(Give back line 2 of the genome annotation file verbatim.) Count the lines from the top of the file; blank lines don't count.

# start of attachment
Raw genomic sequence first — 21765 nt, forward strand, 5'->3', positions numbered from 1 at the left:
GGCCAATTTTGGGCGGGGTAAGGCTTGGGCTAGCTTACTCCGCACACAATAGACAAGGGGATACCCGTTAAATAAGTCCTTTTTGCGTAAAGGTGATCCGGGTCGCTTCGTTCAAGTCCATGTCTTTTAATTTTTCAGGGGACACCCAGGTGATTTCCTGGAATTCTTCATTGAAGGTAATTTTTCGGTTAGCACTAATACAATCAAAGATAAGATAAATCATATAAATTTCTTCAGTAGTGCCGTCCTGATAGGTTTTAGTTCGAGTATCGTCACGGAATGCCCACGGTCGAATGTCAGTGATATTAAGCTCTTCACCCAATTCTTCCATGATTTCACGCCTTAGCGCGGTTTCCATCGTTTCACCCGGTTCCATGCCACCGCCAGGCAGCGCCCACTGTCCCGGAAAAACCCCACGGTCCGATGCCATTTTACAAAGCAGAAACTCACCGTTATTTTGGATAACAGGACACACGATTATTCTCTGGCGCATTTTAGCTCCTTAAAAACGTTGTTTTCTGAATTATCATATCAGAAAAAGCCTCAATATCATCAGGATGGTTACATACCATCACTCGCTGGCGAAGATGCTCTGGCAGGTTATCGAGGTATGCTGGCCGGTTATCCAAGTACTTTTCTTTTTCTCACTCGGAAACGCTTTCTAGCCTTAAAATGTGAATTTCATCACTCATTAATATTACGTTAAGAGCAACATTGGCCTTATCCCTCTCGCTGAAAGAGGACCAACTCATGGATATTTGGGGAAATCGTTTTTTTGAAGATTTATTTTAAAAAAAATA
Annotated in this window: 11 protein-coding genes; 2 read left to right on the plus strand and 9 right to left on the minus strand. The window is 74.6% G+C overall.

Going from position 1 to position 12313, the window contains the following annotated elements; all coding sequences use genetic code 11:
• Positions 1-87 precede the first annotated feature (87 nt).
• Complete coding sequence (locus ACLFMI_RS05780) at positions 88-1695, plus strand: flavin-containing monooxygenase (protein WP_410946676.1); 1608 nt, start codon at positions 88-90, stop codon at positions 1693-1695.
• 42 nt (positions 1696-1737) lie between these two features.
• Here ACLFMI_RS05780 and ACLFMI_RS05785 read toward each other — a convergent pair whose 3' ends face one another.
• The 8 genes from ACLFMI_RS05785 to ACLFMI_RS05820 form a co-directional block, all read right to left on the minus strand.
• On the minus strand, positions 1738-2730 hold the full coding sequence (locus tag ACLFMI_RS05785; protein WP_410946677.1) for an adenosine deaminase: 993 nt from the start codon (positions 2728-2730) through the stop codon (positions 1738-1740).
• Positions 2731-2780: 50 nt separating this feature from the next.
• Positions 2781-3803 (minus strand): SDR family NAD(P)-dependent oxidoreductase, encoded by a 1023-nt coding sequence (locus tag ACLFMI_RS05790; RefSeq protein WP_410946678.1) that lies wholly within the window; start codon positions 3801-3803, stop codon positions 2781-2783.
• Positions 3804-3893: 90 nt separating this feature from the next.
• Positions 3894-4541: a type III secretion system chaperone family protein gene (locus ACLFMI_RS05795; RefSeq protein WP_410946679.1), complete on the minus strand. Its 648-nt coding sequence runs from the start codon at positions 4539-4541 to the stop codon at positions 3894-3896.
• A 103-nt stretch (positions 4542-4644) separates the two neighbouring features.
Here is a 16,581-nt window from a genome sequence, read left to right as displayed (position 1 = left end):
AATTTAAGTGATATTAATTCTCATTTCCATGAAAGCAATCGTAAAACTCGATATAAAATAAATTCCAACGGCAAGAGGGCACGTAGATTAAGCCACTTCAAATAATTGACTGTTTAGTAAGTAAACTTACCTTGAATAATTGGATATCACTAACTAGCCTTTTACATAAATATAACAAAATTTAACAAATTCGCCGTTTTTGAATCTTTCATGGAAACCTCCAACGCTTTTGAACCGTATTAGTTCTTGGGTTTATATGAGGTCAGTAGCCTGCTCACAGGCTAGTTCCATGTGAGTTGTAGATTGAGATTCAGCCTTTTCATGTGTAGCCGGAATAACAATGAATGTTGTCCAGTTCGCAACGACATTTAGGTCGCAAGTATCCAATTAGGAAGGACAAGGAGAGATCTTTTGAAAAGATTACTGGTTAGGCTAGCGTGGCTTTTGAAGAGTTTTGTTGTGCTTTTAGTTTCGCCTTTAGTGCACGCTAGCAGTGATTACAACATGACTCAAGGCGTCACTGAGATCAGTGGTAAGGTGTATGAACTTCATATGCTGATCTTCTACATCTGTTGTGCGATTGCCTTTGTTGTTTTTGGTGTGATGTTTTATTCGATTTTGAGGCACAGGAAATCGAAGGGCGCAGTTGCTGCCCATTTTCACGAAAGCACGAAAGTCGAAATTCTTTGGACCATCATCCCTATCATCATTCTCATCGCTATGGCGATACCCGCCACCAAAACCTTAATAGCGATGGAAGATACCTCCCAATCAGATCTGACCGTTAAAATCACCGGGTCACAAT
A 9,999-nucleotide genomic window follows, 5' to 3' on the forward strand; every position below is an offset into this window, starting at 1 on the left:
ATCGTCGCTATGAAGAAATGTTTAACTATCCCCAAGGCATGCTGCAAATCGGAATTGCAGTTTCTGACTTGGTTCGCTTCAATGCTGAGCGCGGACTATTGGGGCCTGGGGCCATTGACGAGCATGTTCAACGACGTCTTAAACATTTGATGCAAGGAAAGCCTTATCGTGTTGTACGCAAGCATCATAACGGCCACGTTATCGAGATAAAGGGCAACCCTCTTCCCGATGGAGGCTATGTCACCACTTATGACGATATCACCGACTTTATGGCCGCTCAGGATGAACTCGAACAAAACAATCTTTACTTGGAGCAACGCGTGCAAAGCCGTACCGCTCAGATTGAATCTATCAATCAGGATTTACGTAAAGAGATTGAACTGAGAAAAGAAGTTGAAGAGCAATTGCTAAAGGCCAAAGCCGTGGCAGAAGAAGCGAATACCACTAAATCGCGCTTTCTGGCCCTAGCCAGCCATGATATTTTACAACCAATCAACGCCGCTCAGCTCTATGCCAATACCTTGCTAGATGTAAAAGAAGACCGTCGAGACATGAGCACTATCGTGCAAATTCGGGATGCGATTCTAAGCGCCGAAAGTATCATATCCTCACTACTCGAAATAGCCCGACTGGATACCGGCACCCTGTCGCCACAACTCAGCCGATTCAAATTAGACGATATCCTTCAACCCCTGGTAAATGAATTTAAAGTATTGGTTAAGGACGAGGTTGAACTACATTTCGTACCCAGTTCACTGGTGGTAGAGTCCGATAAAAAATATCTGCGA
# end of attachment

GGCCAATTTTGGGCGGGGTAAGGCTTGGGCTAGCTTACTCCGCACACAATAGACAAGGGGATACCCGTTAAATAAGTCCTTTTTGCGTAAAGGTGATCCGGGTCGCTTCGTTCAAGTCCATGTCTTTTAATTTTTCAGGGGACACCCAGGTGATTTCCTGGAATTCTTCATTGAAGGTAATTTTTCGGTTAGCACTAATACAATCAAAGATAAGATAAATCATATAAATTTCTTCAGTAGTGCCGTCCTGATAGGTTTTAGTTCGAGTATCGTCACGGAATGCCCACGGTCGAATGTCAGTGATATTAAGCTCTTCACCCAATTCTTCCATGATTTCACGCCTTAGCGCGGTTTCCATCGTTTCACCCGGTTCCATGCCACCGCCAGGCAGCGCCCACTGTCCCGGAAAAACCCCACGGTCCGATGCCATTTTACAAAGCAGAAACTCACCGTTATTTTGGATAACAGGACACACGATTATTCTCTGGCGCATTTTAGCTCCTTAAAAACGTTGTTTTCTGAATTATCATATCAGAAAAAGCCTCAATATCATCAGGATGGTTACATACCATCACTCGCTGGCGAAGATGCTCTGGCAGGTTATCGAGGTATGCTGGCCGGTTATCCAAGTACTTTTCTTTTTCTCACTCGGAAACGCTTTCTAGCCTTAAAATGTGAATTTCATCACTCATTAATATTACGTTAAGAGCAACATTGGCCTTATCCCTCTCGCTGAAAGAGGACCAACTCATGGATATTTGGGGAAATCGTTTTTTTGAAGATTTATTTTAAAAAAAATA